Effective drug and alcohol testing programs in the transportation industry are critical to ensuring the safety of the traveling public. The National Transportation Safety Board recently highlighted this issue in its 2017–2018 Most Wanted List of Transportation Safety Improvements, stating that various issues have led to an epidemic of impairment in transportation. Given this important safety concern, our office initiated a series of reviews on drug testing programs within the Department of Transportation, beginning with this audit of the Federal Aviation Administration (FAA). Our objective was to assess the effectiveness of FAA’s inspection program. Specifically, we evaluated FAA’s risk-based approach for prioritizing and selecting companies for inspection and the basis for the risk factors used.
What We Found
The system FAA uses to develop inspection schedules does not assign risk levels to companies or prioritize inspections based on risk—contrary to FAA’s Safety Risk Management Policy, which was implemented to identify hazards, analyze and assess safety risk, and develop controls. Instead, FAA judgmentally selects where and when to conduct drug and alcohol inspections based on available inspection resources, company location, and FAA’s desire to conduct as many inspections as possible. Also, the Drug Abatement Division experiences a high number of inspection cancellations. This is partly because its inspection scheduling decisions are based on inaccurate or incomplete company data and it does not coordinate with FAA Flight Standards inspectors to share information prior to scheduling inspections. When these cancellations occur, FAA has not established a risk-based process for selecting substitute companies for inspection. As a result, the Agency is missing opportunities to better target its drug and alcohol program inspections based upon available data and those companies that pose greater risks.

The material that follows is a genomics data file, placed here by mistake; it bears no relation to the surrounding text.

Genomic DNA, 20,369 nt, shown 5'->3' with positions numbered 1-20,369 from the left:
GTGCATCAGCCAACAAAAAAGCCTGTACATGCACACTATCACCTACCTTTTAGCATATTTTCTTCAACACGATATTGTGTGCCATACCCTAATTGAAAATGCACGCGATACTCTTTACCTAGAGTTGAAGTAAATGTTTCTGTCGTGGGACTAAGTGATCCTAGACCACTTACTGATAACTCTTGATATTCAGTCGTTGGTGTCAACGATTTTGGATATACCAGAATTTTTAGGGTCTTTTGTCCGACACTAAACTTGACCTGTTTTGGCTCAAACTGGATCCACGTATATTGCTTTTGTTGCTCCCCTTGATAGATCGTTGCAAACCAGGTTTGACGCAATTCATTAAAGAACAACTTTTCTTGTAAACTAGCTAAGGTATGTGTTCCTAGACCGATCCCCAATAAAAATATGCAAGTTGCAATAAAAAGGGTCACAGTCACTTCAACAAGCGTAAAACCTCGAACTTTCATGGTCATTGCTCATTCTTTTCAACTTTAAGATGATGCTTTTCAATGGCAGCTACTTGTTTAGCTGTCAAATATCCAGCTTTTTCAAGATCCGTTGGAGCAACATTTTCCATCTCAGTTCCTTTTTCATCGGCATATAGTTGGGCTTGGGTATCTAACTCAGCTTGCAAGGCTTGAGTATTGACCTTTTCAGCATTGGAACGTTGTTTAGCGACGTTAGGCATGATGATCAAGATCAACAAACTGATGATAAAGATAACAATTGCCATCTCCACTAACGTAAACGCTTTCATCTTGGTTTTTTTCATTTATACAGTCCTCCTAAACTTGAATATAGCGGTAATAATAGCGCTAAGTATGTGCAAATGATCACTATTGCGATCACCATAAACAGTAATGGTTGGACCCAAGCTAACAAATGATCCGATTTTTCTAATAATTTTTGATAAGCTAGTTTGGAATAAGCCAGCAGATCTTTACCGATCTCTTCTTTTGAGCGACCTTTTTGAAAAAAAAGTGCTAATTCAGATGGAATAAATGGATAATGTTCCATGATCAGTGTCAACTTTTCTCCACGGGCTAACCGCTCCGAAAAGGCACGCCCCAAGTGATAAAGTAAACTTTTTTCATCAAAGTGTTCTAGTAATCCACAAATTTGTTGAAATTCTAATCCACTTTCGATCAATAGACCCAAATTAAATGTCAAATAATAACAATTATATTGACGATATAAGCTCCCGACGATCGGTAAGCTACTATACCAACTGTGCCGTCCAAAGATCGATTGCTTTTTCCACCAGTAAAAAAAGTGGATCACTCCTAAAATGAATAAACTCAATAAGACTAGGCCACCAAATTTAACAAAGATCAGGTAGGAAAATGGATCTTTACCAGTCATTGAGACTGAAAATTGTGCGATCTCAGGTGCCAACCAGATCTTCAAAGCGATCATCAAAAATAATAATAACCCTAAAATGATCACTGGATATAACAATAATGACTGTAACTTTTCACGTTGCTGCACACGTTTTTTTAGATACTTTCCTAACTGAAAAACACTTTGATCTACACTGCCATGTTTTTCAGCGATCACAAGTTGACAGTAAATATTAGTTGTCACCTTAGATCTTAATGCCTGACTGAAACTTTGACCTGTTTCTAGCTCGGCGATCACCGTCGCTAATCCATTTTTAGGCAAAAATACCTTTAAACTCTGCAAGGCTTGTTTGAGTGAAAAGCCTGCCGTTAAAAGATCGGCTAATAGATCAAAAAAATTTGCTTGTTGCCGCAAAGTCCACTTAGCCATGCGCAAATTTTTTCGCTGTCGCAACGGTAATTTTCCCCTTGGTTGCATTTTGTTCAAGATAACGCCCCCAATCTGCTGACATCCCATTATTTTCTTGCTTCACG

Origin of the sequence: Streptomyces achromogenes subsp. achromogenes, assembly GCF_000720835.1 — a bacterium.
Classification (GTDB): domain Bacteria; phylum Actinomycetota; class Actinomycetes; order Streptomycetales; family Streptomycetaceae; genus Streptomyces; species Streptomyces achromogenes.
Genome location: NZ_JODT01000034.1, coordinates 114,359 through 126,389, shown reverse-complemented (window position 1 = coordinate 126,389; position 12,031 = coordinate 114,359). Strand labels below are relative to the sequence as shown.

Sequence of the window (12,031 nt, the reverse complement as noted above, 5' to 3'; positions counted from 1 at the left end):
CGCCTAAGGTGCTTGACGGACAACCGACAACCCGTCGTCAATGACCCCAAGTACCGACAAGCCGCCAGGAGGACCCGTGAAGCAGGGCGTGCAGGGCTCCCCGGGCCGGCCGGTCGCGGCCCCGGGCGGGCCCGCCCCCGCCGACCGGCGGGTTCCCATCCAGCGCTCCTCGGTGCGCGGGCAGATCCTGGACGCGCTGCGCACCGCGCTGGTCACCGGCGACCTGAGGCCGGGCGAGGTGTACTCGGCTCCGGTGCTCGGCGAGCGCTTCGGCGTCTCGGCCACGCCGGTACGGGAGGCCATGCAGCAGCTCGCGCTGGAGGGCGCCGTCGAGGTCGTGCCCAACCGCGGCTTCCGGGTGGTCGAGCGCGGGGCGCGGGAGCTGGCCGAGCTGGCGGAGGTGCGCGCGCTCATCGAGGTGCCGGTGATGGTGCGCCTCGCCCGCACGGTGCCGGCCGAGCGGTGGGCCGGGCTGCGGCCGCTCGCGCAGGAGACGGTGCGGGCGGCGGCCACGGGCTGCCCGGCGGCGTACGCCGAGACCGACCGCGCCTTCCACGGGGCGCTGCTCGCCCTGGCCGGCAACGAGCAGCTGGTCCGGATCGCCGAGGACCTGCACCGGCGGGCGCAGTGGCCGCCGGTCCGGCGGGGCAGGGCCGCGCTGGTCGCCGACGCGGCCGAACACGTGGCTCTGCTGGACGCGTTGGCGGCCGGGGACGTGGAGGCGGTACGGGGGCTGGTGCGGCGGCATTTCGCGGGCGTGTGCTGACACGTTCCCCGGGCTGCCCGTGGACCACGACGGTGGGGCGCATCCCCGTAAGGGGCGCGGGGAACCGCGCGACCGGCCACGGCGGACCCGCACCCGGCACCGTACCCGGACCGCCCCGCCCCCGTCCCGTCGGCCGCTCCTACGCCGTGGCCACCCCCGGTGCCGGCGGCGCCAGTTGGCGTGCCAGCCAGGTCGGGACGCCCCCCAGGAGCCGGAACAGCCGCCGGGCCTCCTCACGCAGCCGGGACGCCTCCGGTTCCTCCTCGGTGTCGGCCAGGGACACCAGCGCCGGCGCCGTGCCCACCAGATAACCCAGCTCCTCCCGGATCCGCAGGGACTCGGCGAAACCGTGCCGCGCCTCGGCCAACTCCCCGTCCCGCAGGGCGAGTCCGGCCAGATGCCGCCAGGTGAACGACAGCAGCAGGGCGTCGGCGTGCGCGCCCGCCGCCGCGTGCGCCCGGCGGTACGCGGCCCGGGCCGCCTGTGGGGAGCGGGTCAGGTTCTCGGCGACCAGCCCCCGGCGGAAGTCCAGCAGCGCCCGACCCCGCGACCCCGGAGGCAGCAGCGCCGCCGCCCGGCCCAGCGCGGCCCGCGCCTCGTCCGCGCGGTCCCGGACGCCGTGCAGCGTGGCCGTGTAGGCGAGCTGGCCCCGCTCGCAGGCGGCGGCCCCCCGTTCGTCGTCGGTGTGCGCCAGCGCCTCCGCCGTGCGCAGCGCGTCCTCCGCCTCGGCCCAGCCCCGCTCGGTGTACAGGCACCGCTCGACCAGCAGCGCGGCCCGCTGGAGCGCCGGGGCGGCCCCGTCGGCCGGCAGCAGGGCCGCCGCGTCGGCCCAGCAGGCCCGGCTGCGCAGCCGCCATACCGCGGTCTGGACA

We made two recommendations to improve the effectiveness of the Drug Abatement Program. FAA concurred with both of our recommendations. We consider both of our recommendations resolved but open pending completion of planned actions.
No. 1 to FAA
Develop and implement a data-driven, risk-based inspection scheduling program in accordance with FAA's Safety Risk Management Policy. The program should include: a. Procedures for re-inspecting companies with identified non-compliances to ensure corrective actions have been implemented and are effective, and b. Procedures for selecting substitute companies in the event of inspection cancellations.
No. 2 to FAA
Develop and implement a process to coordinate and verify the accuracy of aviation company data, including coordinating with FAA Flight Standards, prior to finalizing the inspection schedule.